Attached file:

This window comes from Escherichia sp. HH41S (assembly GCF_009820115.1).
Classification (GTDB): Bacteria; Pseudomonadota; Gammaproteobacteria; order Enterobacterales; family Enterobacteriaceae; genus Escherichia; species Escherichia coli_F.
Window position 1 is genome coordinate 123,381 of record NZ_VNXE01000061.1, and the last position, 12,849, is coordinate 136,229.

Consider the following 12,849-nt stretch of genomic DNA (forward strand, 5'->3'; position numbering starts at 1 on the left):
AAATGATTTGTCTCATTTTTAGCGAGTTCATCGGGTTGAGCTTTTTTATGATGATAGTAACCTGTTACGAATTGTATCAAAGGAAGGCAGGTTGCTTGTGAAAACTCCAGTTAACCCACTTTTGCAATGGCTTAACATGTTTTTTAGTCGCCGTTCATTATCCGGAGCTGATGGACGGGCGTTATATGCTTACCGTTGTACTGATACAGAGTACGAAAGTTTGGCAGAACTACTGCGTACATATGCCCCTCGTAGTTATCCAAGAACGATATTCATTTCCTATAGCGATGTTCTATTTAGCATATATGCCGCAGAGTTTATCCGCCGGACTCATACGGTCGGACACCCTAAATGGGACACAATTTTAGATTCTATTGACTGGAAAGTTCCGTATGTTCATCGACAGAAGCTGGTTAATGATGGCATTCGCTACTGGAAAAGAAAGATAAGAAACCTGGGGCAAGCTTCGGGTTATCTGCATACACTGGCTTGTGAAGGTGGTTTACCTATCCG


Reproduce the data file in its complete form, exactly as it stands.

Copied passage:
This window comes from Escherichia sp. HH41S (assembly GCF_009820115.1).
Classification (GTDB): Bacteria; Pseudomonadota; Gammaproteobacteria; order Enterobacterales; family Enterobacteriaceae; genus Escherichia; species Escherichia coli_F.
Window position 1 is genome coordinate 123,381 of record NZ_VNXE01000061.1, and the last position, 12,849, is coordinate 136,229.

Consider the following 12,849-nt stretch of genomic DNA (forward strand, 5'->3'; position numbering starts at 1 on the left):
AAATGATTTGTCTCATTTTTAGCGAGTTCATCGGGTTGAGCTTTTTTATGATGATAGTAACCTGTTACGAATTGTATCAAAGGAAGGCAGGTTGCTTGTGAAAACTCCAGTTAACCCACTTTTGCAATGGCTTAACATGTTTTTTAGTCGCCGTTCATTATCCGGAGCTGATGGACGGGCGTTATATGCTTACCGTTGTACTGATACAGAGTACGAAAGTTTGGCAGAACTACTGCGTACATATGCCCCTCGTAGTTATCCAAGAACGATATTCATTTCCTATAGCGATGTTCTATTTAGCATATATGCCGCAGAGTTTATCCGCCGGACTCATACGGTCGGACACCCTAAATGGGACACAATTTTAGATTCTATTGACTGGAAAGTTCCGTATGTTCATCGACAGAAGCTGGTTAATGATGGCATTCGCTACTGGAAAAGAAAGATAAGAAACCTGGGGCAAGCTTCGGGTTATCTGCATACACTGGCTTGTGAAGGTGGTTTACCTATCCG